Monday, May 31, 2010

Memorial Day Remembrance 2010

Today is Memorial Day, a day set aside to honor those brave souls who have fought and died for the freedom of a nation built upon their sacrifice. It is often the young who go off to war and who die. But it is their courage and determination that drives them to make the ultimate sacrifice.

My father-in-law, Raymond Smith, went off to war during World War II as a 19 year old young man with the determination in his heart that he was personally going to kill Hitler. He didn’t get the chance to kill Hitler because he was a part of a special operation known as Merrill’s Marauders that served in Burma during the war. Raymond was wounded and nearly died. He received a Purple Heart, a Bronze Star, and a Silver Star for his gallantry during that campaign. I’m glad he survived so I could one day meet and marry his daughter.

My own father, Lee Fisher, served in George Patton’s Third Army during World War II, and was in five major battles. Thankfully, he survived, too. I had him in my life until he was 85.

I am a Vietnam Vet having served in the U.S. Army from 1966 to 1969. I endured the fateful year of 1968. For those of you who don’t know, look up that year and take note of all of the major events that happened in that one year. One of the strange things about my own experience is that I don’t remember very many names, but there are faces I can never forget — fallen comrades as well as fellow survivors. But one thing I do remember. We all knew that what we were doing was important to the survival of our way of life. Unfortunately, many in our county didn’t understand that, and so, those of us who served in that war were never treated with respect. It was 30 years after I returned to civilian life before anyone ever said “Thank You” to me for my service. Thank God those who serve today are better respected by most people.

May we always remember with profound respect the sacrifices made by so many so that we can have the freedoms we enjoy as Americans, and may we never take those freedoms for granted. I would like to share with you President Ronald Reagan's 1986 Memorial Day remarks at Arlington National Cemetery:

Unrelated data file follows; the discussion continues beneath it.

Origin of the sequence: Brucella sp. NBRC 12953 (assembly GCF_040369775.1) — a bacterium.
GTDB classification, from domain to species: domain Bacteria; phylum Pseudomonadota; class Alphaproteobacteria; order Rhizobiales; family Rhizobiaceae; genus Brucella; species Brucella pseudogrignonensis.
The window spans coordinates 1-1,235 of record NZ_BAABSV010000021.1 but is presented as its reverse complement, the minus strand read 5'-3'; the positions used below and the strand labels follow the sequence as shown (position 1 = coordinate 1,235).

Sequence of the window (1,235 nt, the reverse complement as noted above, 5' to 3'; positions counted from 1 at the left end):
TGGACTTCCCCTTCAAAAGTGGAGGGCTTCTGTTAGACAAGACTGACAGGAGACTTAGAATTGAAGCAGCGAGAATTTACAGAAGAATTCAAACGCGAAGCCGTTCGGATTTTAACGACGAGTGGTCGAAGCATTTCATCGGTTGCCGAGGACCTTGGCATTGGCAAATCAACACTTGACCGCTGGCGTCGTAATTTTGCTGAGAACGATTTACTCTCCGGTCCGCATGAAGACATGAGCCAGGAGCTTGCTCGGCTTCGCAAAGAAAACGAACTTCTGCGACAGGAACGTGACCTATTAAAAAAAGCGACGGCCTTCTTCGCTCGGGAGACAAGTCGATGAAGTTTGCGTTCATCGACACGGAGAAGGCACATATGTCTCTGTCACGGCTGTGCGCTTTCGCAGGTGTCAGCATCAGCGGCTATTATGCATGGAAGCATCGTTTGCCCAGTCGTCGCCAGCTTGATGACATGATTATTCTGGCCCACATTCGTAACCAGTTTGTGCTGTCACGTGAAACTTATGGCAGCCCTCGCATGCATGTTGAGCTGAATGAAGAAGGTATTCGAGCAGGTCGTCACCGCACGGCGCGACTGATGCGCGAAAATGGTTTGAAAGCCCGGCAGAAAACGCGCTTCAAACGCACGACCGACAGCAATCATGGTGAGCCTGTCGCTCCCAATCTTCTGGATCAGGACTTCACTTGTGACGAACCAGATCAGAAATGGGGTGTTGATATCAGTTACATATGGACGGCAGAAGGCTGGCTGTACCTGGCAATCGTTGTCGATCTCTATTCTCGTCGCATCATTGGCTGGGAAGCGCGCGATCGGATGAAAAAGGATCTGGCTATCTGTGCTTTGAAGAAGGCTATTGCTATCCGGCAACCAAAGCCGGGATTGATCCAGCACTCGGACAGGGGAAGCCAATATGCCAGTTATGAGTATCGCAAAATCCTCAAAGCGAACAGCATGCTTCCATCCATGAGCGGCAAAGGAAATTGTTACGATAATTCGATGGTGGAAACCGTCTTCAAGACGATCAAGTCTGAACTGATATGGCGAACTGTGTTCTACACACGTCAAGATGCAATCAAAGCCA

Today is the day we put aside to remember fallen heroes and to pray that no heroes will ever have to die for us again. It's a day of thanks for the valor of others, a day to remember the splendor of America and those of her children who rest in this cemetery and others. It's a day to be with the family and remember.

I was thinking this morning that across the country children and their parents will be going to the town parade and the young ones will sit on the sidewalks and wave their flags as the band goes by. Later, maybe, they'll have a cookout or a day at the beach. And that's good, because today is a day to be with the family and to remember.

Arlington, this place of so many memories, is a fitting place for some remembering. So many wonderful men and women rest here, men and women who led colorful, vivid, and passionate lives. There are the greats of the military: Bull Halsey and the Admirals Leahy, father and son; Black Jack Pershing; and the GI's general, Omar Bradley. Great men all, military men. But there are others here known for other things.

Here in Arlington rests a sharecropper's son who became a hero to a lonely people. Joe Louis came from nowhere, but he knew how to fight. And he galvanized a nation in the days after Pearl Harbor when he put on the uniform of his country and said, "I know we'll win because we're on God's side." Audie Murphy is here, Audie Murphy of the wild, wild courage. For what else would you call it when a man bounds to the top of a disabled tank, stops an enemy advance, saves lives, and rallies his men, and all of it single-handedly. When he radioed for artillery support and was asked how close the enemy was to his position, he said, "Wait a minute and I'll let you speak to them." [Laughter]

Michael Smith is here, and Dick Scobee, both of the space shuttle Challenger. Their courage wasn't wild, but thoughtful, the mature and measured courage of career professionals who took prudent risks for great reward——in their case, to advance the sum total of knowledge in the world. They're only the latest to rest here; they join other great explorers with names like Grissom and Chaffee.

Oliver Wendell Holmes is here, the great jurist and fighter for the right. A poet searching for an image of true majesty could not rest until he seized on "Holmes dissenting in a sordid age." Young Holmes served in the Civil War. He might have been thinking of the crosses and stars of Arlington when he wrote: "At the grave of a hero we end, not with sorrow at the inevitable loss, but with the contagion of his courage; and with a kind of desperate joy we go back to the fight."